Kensington Capital is another SPAC, who in September 2020 merged with the lithium battery manufacturer QuantumScape Corp. (NYSE: QS). They’re warrants have gone up as much as 6,150%

Today, plenty of high-profile startup in America are talking about partnering with a SPAC to go public with no end in sight. Gilani solemnly believes they’re the ONLY investment vehicles in America that give us the chance to see life-changing gains on companies that are about to go public.

With the SPAC market still going strong and minting new millionaires, can it and more specifically the warrants of SPAC companies really give ordinary investors gains of 2,000%, 4,000%, 6,900% or even 27,000% in just a matter of months?

 

Legit Opportunity to Make Quadruple Digit Gains…Fast?

Despite some of the gains displayed above, warrants do carry risk. A lot of risk. Especially when attached to a volatile asset like an unproven, newly-listed public company.

Benjamin Graham, Warren Buffett’s mentor stated long ago “once more we assert that large issues of stock-option warrants serve no purpose, except to fabricate imaginary market values”. This being said, if you want to potentially make big money and fast, you have to assume a certain degree of risk. This is just the cold, hard reality in today’s market.

In this spirit, what’s important for us to understand right now is what type of warrants to buy into, given that even Shah himself admits that “most SPACs are absolute garbage”

  1. Beware of the warrant expiration date. The farther out it is, the more valuable the warrant.
  2. Is the warrant currently exercisable or not? If not, it should be worth less than a warrant that is exercisable.
  3. Finally, is it attached to a good business? This is where experience and valuation comes into play.

The good news is that most SPACs trade as units and in each unit, there’s usually one share attached and 0.25 to as much as a full warrant. So you get some form of a warrant regardless, hence why its helpful to know at least a little bit about something you are probably going to own either way.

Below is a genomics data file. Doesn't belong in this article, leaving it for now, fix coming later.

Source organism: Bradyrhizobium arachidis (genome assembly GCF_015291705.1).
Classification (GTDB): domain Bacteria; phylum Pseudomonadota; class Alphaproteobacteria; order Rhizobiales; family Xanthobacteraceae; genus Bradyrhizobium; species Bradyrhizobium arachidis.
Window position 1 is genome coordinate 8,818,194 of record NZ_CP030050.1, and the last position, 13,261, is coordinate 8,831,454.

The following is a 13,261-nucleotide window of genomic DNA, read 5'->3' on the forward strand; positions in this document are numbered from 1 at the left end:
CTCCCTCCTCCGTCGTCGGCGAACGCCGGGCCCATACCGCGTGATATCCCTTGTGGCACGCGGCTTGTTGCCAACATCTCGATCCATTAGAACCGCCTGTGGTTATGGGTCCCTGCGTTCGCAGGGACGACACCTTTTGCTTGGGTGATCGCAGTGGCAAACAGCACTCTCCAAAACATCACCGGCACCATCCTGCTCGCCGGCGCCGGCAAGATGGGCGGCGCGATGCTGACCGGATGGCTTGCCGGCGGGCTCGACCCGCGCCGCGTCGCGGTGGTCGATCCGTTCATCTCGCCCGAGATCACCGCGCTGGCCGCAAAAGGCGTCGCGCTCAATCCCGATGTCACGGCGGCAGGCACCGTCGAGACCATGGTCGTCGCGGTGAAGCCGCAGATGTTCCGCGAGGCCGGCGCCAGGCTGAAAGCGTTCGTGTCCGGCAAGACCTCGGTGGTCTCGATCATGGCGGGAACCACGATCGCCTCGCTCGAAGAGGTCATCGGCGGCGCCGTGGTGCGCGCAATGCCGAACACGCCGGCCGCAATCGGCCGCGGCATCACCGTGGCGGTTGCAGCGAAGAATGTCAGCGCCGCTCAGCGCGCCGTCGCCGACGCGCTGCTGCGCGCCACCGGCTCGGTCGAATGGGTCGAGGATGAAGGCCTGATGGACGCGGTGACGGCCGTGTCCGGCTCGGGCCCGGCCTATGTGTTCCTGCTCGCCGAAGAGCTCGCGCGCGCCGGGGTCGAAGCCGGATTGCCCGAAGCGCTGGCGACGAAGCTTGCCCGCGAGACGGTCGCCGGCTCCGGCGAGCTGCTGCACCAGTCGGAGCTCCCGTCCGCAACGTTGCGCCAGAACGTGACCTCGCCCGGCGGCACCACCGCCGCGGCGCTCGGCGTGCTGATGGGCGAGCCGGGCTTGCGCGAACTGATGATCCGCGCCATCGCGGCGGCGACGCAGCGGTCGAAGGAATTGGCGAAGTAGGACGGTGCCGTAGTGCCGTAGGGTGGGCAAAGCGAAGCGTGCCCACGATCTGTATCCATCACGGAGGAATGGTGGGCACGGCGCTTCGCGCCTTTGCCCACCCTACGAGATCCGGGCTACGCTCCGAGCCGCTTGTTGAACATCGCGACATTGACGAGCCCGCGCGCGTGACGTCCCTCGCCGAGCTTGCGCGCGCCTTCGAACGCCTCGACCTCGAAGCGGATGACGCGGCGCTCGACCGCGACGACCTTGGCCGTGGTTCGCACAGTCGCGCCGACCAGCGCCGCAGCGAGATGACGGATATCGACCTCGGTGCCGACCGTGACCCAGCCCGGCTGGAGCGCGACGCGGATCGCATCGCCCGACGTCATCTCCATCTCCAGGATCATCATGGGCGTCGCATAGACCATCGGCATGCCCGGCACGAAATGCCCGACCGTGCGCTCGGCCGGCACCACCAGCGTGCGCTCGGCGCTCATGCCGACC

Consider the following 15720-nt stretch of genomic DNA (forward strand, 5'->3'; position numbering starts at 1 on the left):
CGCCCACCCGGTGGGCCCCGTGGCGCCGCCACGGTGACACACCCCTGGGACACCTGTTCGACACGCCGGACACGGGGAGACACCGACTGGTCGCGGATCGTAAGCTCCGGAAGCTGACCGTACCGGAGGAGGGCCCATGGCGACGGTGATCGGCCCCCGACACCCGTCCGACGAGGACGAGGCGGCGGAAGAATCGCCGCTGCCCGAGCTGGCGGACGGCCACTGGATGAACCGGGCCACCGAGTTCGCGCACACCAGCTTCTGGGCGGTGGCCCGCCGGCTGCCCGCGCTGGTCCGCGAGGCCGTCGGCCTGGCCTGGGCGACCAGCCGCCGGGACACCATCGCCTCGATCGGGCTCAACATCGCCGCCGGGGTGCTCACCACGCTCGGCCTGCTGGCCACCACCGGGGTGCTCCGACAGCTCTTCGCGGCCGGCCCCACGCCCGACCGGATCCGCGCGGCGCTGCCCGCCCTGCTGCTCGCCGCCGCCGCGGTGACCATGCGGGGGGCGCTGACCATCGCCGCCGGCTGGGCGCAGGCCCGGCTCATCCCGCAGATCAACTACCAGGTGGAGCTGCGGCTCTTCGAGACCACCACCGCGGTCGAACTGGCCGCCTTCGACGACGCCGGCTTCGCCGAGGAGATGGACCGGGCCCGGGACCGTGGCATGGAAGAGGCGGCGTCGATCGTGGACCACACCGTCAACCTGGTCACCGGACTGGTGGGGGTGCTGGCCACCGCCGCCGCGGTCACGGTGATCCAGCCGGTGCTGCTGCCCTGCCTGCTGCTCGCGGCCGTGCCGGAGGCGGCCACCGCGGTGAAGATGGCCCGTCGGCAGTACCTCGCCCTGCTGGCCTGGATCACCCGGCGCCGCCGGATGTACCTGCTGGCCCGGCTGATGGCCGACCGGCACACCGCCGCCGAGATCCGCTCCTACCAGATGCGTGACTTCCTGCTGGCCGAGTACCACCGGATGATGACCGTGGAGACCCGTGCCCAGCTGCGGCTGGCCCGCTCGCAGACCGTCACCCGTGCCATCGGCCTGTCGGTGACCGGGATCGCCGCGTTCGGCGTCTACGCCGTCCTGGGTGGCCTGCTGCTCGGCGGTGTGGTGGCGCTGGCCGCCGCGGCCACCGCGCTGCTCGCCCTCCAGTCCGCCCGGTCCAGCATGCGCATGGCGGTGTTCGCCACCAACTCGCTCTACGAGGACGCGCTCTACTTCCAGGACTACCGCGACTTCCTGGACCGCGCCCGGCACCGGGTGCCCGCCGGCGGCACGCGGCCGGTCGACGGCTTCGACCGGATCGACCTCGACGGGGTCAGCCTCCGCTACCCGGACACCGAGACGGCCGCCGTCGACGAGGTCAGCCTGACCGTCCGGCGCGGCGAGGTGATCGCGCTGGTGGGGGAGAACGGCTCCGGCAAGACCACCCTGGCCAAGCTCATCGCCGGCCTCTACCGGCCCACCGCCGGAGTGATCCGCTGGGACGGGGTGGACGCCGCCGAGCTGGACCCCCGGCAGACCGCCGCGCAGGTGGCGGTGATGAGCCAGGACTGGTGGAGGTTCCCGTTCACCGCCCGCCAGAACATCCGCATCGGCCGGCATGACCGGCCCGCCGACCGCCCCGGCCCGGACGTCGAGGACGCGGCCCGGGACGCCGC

Bottom line, the appeal of warrants is clear: They can be purchased for less than the common stock of a company and if that company’s stock rises by 10%, 20% or more, then the warrants will appreciate by an even larger figure, such as 50%, 100%, etc. But if the company and in turn the stock don’t perform well, then the warrants will be worthless. SPAC warrants can clearly be lucrative, but caution is warranted.

At the end of the day, it all comes back to fundamental investing – understanding what you’re buying and what its (approximately) worth.

 

Quick Recap & Conclusion

  • Shah Gilani teases us with a new way to invest in some of America’s most innovative private businesses before they ever become publicly traded via something called “Pre-IPO Rights”.
  • We learn that the “pre-IPO rights” that Shah’s been telling us about exist because of SPACs, which stand for Special Purpose Acquisition Companies and the “pre-IPO rights” themselves are Warrants, which belong to the SPACs.
  • To learn about the very best SPACs to invest in every week, we will need a subscription to Gilani’s brand new research service dubbed the Gunslingers Trading Alliance for an upfront cost of $1,750 for not one, but two years worth of recommendations.
  • Shah doesn’t mention any specific SPAC warrants we should be buying into right now, but we did a little research and found out that most SPAC units come with at least a quarter of a warrant already attached to them. So it really comes back down to buying into the best business, at the best possible price.

Are warrants currently a part of your portfolio? Share your experience in the comment section below.

Theodor


Theodor is an old school value guy, when he's not looking for great companies and great prices you can find him on the basketball court hooping.

{"email":"Email address invalid","url":"Website address invalid","required":"Required field missing"}
>